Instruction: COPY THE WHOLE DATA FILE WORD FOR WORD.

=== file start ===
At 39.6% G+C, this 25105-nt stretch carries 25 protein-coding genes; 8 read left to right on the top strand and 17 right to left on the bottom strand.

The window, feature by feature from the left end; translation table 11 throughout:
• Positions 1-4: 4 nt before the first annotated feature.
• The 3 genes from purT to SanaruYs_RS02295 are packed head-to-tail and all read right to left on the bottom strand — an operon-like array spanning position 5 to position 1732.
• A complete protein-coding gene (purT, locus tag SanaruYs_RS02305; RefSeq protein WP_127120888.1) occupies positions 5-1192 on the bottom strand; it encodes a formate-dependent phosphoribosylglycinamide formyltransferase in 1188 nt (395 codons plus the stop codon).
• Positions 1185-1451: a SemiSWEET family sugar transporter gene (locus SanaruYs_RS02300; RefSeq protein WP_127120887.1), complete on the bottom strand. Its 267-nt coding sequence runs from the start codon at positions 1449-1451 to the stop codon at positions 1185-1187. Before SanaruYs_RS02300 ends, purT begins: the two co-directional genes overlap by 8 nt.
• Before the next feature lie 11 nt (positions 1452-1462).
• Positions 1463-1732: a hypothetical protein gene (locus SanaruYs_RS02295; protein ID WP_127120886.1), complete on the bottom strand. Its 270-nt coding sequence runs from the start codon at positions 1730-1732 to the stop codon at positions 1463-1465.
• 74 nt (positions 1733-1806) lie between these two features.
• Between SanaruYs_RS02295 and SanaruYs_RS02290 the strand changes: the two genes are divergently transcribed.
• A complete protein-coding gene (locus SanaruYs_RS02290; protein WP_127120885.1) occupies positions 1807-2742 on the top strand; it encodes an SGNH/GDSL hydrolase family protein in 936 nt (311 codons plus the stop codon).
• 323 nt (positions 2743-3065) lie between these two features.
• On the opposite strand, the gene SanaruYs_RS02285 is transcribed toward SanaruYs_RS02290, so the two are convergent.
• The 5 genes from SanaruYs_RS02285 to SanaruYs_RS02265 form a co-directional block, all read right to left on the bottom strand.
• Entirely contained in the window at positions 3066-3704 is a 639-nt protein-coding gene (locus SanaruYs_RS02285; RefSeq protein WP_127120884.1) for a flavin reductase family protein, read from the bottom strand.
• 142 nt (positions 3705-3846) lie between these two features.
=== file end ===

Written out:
At 39.6% G+C, this 25105-nt stretch carries 25 protein-coding genes; 8 read left to right on the top strand and 17 right to left on the bottom strand.

The window, feature by feature from the left end; translation table 11 throughout:
• Positions 1-4: 4 nt before the first annotated feature.
• The 3 genes from purT to SanaruYs_RS02295 are packed head-to-tail and all read right to left on the bottom strand — an operon-like array spanning position 5 to position 1732.
• A complete protein-coding gene (purT, locus tag SanaruYs_RS02305; RefSeq protein WP_127120888.1) occupies positions 5-1192 on the bottom strand; it encodes a formate-dependent phosphoribosylglycinamide formyltransferase in 1188 nt (395 codons plus the stop codon).
• Positions 1185-1451: a SemiSWEET family sugar transporter gene (locus SanaruYs_RS02300; RefSeq protein WP_127120887.1), complete on the bottom strand. Its 267-nt coding sequence runs from the start codon at positions 1449-1451 to the stop codon at positions 1185-1187. Before SanaruYs_RS02300 ends, purT begins: the two co-directional genes overlap by 8 nt.
• Before the next feature lie 11 nt (positions 1452-1462).
• Positions 1463-1732: a hypothetical protein gene (locus SanaruYs_RS02295; protein ID WP_127120886.1), complete on the bottom strand. Its 270-nt coding sequence runs from the start codon at positions 1730-1732 to the stop codon at positions 1463-1465.
• 74 nt (positions 1733-1806) lie between these two features.
• Between SanaruYs_RS02295 and SanaruYs_RS02290 the strand changes: the two genes are divergently transcribed.
• A complete protein-coding gene (locus SanaruYs_RS02290; protein WP_127120885.1) occupies positions 1807-2742 on the top strand; it encodes an SGNH/GDSL hydrolase family protein in 936 nt (311 codons plus the stop codon).
• 323 nt (positions 2743-3065) lie between these two features.
• On the opposite strand, the gene SanaruYs_RS02285 is transcribed toward SanaruYs_RS02290, so the two are convergent.
• The 5 genes from SanaruYs_RS02285 to SanaruYs_RS02265 form a co-directional block, all read right to left on the bottom strand.
• Entirely contained in the window at positions 3066-3704 is a 639-nt protein-coding gene (locus SanaruYs_RS02285; RefSeq protein WP_127120884.1) for a flavin reductase family protein, read from the bottom strand.
• 142 nt (positions 3705-3846) lie between these two features.